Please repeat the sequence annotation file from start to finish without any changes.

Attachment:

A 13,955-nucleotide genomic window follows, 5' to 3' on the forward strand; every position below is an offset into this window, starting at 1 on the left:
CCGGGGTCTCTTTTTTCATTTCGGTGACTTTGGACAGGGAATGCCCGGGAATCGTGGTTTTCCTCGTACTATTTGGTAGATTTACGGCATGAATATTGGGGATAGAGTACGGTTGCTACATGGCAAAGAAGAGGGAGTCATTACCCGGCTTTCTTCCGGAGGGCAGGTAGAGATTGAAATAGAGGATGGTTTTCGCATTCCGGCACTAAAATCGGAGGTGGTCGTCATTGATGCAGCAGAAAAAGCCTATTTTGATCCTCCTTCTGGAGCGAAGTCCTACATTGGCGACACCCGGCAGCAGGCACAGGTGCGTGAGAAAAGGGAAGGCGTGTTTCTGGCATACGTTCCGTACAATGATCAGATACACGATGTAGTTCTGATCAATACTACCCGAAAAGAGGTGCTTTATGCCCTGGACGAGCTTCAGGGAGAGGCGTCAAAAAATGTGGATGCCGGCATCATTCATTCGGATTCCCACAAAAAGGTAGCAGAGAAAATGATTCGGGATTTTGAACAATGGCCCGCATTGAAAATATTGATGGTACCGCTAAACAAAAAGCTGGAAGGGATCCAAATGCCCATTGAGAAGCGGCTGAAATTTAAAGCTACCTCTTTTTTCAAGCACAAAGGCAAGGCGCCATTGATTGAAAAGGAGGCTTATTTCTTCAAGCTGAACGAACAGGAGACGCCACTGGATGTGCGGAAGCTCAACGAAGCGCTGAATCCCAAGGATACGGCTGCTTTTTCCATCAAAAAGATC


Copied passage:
A 13,955-nucleotide genomic window follows, 5' to 3' on the forward strand; every position below is an offset into this window, starting at 1 on the left:
CCGGGGTCTCTTTTTTCATTTCGGTGACTTTGGACAGGGAATGCCCGGGAATCGTGGTTTTCCTCGTACTATTTGGTAGATTTACGGCATGAATATTGGGGATAGAGTACGGTTGCTACATGGCAAAGAAGAGGGAGTCATTACCCGGCTTTCTTCCGGAGGGCAGGTAGAGATTGAAATAGAGGATGGTTTTCGCATTCCGGCACTAAAATCGGAGGTGGTCGTCATTGATGCAGCAGAAAAAGCCTATTTTGATCCTCCTTCTGGAGCGAAGTCCTACATTGGCGACACCCGGCAGCAGGCACAGGTGCGTGAGAAAAGGGAAGGCGTGTTTCTGGCATACGTTCCGTACAATGATCAGATACACGATGTAGTTCTGATCAATACTACCCGAAAAGAGGTGCTTTATGCCCTGGACGAGCTTCAGGGAGAGGCGTCAAAAAATGTGGATGCCGGCATCATTCATTCGGATTCCCACAAAAAGGTAGCAGAGAAAATGATTCGGGATTTTGAACAATGGCCCGCATTGAAAATATTGATGGTACCGCTAAACAAAAAGCTGGAAGGGATCCAAATGCCCATTGAGAAGCGGCTGAAATTTAAAGCTACCTCTTTTTTCAAGCACAAAGGCAAGGCGCCATTGATTGAAAAGGAGGCTTATTTCTTCAAGCTGAACGAACAGGAGACGCCACTGGATGTGCGGAAGCTCAACGAAGCGCTGAATCCCAAGGATACGGCTGCTTTTTCCATCAAAAAGATC